Our load also grows in large step-functions. Each time we get a new customer, our services get called by another set of users (as all our customers’ customers get added on). We need our services to keep up with all this demand.
Finally, lets take an example of one of the things we provide via these services – dynamic pricing for products. Obviously, the response of such calls needs to be in real-time – since the price has to be shown next to the product being browsed.
So we have a load as well as a response-time concern – as most typical web-scale services do.
Our approach has been to favor simplicity – very early on we introduced a messaging backbone.
Despite the fact that this picture looks a bit more complex than it would without the RabbitMQ portion, this has allowed us to do a few things –
- For those service calls that don’t need immediate responses – (for instance, our client websites send us data that we analyze later, or we need to send an email notification) – we just drop these onto an appropriate queue. An asynchronous processor picks up the message, and does the needful.
- For those services that need responses immediate responses, the call is handled synchronously by one of the application servers.
- For those services that are heavier in terms of the computation required, we split the request into pieces and have them run on separate machines. A simple federation model is used to coordinate the responses and they’re combined to return the result to the requester.
- With the above in place, and by ensuring that each partial service handler is completely stateless, we can scale by simply adding more machines. Transparently. The same is true for all the asynchronous processors.
As an aside – I’ve written a mini-framework to help with those last couple of bits. It is called Swarmiji – and once it works (well) in production, I will open-source it. It may be useful for other folks who want a sort of message-passing based parallel programming system in Clojure.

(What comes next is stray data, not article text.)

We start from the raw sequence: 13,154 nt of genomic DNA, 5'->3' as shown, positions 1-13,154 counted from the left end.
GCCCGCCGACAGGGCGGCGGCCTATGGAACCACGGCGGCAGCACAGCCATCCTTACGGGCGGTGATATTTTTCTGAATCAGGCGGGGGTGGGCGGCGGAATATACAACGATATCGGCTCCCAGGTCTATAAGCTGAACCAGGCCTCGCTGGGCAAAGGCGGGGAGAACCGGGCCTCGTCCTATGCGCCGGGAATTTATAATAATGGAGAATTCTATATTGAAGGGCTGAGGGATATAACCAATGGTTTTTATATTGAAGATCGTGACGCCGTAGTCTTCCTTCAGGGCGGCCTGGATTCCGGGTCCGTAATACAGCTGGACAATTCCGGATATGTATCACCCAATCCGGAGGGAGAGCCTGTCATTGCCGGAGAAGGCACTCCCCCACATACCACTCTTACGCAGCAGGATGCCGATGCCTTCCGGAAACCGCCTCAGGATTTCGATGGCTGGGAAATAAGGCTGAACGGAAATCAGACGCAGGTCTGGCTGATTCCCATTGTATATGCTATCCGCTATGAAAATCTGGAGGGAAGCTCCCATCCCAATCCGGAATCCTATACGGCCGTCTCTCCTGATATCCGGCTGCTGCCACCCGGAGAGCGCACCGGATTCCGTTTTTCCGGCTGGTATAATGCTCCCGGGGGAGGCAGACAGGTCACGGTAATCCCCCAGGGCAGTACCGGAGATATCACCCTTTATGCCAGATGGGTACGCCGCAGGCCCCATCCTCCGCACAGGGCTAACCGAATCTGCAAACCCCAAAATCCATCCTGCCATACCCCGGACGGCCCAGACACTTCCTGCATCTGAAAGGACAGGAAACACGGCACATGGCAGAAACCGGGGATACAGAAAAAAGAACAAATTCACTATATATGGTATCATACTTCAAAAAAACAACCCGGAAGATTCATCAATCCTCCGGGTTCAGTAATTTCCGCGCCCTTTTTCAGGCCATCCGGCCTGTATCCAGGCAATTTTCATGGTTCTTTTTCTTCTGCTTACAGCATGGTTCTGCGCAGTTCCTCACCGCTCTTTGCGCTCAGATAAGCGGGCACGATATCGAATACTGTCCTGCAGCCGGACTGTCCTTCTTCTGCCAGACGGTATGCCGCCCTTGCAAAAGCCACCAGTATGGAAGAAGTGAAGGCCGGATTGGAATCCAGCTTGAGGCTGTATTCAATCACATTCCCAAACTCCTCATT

So anyway, with this messaging system in place, we can do a lot of things with individual services. Importantly, we can try different approaches to implementing them – including trying different technologies and even languages.
IMHO, you can’t really have a conversation about scalability without context of how much load you’re talking about. When you’re just getting started with the system, this is moot – you don’t want to optimize early at all – and you can (mostly) ignore the issue altogether.
When you get to the next level – asynchronicity can get you far – and this side-steps the whole discussion of whether the language you’re using is efficient or not. Ruby is as good a choice as any in this scenario – Python or Java or most other languages will leave you in the same order of magnitude of capability. The key here is high-level design, and not doing too many obviously stupid things in the code.
When you do get crazy large (like Google or whatever), then you can start looking at ways to squeeze more out of each box – and here it may be possible that using the right language can be an important issue. I know Google even has a bunch of people working on compilers – purely to squeeze more out of the generated code . When you have tens of thousands of computers in your server farms, a 2% increase is probably worth a lot of money.
Still, this choice of language issue should be treated with caution. I’m personally of the opinion that programmer productivity is more important than raw language efficiency. That is one reason why we’re writing most of our system in a lisp (Clojure) this time around. The other thing is that these days runtimes are not what they used to be – Ruby code (and Python and Clojure and Scala) can all run on the JVM. So you can get the benefits of all those years of R&D basically for free.
Finally, a word on our messaging system. We’re using RabbitMQ – and it is *fast*, reliable and scalable. It truly is the backbone of our system – allowing us to pick and choose technology, language, and approach. It’s also a good way to minimize risk – a sub-system can be replaced with no impact to the rest of the pieces.
Anyway – take all of this with many grains of salt – after all, we’re not the size of Google (or even Twitter) – so what do I know?